As a health journalist who’s read the research on how much the flu shot can reduce your risk of catching the flu, I’m a big supporter and encourage everyone to get one if you can.
Even if you don’t think the risk reduction is worth it for you to bother getting the shot or you think you can weather through a bout of the flu just fine, in my opinion, getting inoculated plays an even more important role: It helps prevent adults with healthy immune systems from passing the flu virus on to people with compromised immune systems for whom it could be deadly, such as infants, the elderly and those battling illness or disease. Basically, this one little shot is an easy way to take one for the team.
Naturally, I’m planning to get my flu shot like I do every year. And, like most everything in my life, I’m scheduling the shot around my monthly hormone cycle, making a point to get it during my Week 2.
If you’re also planning to get your flu shot and have the ability to schedule it at a certain time in your monthly hormone cycle, then I recommend that, like me, you get it during your Week 2 (which starts 8 days from the onset of menstruation in a 28-day cycle–sooner in shorter cycles).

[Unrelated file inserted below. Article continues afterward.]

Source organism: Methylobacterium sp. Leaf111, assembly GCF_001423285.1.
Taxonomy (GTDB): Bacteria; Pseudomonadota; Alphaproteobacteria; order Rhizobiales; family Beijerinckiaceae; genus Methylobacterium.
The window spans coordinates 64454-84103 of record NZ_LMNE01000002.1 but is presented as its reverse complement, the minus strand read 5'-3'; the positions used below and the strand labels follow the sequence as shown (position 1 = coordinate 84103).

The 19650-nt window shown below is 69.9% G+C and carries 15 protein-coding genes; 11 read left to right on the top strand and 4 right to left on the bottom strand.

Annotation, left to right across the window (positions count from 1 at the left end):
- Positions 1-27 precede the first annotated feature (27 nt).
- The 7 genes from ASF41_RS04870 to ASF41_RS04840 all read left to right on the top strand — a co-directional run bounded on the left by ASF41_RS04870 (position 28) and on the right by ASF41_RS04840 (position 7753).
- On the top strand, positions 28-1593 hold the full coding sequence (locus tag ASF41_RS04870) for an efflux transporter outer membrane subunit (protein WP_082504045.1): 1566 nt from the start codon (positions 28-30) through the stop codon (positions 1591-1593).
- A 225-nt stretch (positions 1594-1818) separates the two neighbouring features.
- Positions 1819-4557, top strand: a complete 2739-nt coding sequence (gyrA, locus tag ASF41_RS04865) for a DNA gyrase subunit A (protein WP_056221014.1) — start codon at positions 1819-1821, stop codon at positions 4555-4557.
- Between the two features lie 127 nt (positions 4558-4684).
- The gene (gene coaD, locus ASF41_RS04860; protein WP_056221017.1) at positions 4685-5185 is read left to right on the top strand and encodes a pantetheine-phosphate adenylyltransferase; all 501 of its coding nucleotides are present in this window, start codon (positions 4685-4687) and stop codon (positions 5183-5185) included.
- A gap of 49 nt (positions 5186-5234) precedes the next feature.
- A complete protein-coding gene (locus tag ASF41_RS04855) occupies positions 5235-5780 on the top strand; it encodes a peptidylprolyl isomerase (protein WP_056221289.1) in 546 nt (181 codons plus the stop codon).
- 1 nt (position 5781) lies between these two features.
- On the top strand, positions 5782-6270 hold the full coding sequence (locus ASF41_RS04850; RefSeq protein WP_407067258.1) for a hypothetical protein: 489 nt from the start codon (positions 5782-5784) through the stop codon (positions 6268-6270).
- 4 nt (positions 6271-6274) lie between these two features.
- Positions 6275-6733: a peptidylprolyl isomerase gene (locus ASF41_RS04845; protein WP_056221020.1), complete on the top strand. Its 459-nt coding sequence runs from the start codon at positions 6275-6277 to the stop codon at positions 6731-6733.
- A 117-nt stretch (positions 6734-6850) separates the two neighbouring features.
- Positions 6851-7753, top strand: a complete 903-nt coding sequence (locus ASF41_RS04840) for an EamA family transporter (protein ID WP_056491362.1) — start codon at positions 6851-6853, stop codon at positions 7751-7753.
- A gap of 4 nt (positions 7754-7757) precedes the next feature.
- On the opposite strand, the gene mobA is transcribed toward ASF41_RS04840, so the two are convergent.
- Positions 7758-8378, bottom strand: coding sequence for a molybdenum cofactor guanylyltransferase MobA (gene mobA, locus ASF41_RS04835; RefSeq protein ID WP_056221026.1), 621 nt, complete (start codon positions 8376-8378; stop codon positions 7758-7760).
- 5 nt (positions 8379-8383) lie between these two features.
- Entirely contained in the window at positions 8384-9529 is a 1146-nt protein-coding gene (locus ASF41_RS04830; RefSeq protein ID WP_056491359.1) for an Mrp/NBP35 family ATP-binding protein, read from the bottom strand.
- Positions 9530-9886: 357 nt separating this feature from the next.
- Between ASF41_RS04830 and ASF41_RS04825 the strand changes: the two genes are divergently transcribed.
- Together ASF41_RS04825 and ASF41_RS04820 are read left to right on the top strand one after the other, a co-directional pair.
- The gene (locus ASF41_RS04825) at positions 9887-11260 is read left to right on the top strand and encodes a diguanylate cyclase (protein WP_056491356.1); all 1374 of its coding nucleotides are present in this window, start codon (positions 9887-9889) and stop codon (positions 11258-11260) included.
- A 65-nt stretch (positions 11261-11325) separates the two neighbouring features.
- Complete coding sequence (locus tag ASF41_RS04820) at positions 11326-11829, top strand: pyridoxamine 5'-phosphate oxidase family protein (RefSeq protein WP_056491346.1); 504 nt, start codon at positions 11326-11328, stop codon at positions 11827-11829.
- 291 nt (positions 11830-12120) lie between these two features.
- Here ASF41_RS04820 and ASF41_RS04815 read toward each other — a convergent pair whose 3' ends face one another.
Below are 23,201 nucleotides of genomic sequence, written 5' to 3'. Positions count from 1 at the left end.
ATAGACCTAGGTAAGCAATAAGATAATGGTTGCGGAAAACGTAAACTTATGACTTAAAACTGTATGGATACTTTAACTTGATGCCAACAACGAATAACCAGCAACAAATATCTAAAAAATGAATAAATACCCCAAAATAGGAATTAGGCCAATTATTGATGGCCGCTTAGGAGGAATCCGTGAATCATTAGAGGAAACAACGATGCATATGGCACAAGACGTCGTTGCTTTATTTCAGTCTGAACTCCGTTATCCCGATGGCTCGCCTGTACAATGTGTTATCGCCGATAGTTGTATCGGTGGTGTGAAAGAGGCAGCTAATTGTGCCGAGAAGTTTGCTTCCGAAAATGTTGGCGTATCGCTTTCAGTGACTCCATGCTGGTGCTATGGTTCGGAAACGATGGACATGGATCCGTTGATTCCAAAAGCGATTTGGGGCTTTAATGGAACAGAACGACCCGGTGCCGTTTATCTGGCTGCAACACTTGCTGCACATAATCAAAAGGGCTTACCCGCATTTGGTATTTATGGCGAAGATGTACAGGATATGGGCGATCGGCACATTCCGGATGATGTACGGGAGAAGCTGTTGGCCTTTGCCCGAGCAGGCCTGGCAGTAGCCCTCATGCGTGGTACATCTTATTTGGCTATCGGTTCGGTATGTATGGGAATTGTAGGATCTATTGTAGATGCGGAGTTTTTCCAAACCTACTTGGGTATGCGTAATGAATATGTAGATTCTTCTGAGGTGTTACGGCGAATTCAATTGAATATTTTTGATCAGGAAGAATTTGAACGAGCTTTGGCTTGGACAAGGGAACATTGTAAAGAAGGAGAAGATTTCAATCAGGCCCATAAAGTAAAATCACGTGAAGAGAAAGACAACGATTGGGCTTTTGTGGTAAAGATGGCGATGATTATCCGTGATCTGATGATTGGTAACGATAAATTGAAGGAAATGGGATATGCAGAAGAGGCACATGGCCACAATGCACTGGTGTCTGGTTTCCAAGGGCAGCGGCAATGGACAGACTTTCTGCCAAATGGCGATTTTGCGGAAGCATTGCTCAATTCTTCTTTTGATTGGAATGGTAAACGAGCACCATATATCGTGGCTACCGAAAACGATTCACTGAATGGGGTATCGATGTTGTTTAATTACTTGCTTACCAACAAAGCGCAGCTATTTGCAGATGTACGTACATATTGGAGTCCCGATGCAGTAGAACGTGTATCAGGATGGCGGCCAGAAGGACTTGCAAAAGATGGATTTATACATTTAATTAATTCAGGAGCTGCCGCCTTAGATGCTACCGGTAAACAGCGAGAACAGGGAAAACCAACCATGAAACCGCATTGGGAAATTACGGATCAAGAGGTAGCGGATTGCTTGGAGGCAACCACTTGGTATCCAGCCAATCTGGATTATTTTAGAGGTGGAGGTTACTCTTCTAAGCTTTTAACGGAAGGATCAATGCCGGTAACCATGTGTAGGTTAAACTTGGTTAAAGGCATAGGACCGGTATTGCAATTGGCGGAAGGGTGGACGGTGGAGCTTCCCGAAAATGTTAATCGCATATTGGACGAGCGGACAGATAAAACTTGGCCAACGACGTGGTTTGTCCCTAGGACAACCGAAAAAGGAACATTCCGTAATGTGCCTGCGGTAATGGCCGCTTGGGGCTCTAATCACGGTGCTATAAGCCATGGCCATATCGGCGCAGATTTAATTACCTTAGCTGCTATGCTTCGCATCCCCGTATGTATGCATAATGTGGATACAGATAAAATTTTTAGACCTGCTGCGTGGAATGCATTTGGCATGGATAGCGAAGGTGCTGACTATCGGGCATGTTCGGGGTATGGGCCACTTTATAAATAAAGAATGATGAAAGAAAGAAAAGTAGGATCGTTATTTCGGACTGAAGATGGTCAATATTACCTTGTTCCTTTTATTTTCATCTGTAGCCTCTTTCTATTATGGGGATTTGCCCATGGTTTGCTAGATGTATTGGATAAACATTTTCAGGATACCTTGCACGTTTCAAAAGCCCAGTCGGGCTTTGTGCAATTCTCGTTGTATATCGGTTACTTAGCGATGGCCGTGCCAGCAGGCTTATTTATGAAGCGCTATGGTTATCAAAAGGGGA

That’s because on these days in your cycle, high estrogen helps lessen the pain of the shot and post-injection arm muscle soreness by blunting pain sensations.
Can’t schedule your influenza vaccine for a high-estrogen day? Or do you reallyreallyreally dread the pain of a flu shot?
Then, ask if your doctor, nurse or pharmacist has an “intradermal needle”, which uses a needle that’s 90% shorter and is injected into the skin rather than the muscle–so there’s less pain.
Also, try coughing. Sounds strange, but research (such as this study and this study) suggests that coughing at the moment the needle touches your skin can mask the pain of a shot, possibly by triggering a sudden rise in blood pressure or by simply distracting you.
I actually use this easy cough trick every time I get a shot–and it works for me.
If you plan to try it, be sure to give the person administering the shot a heads-up that you’re going to cough when the needle touches your arm. Otherwise, you can startle him or her. And startling someone with a needle isn’t the best move you can make if you don’t like pain.
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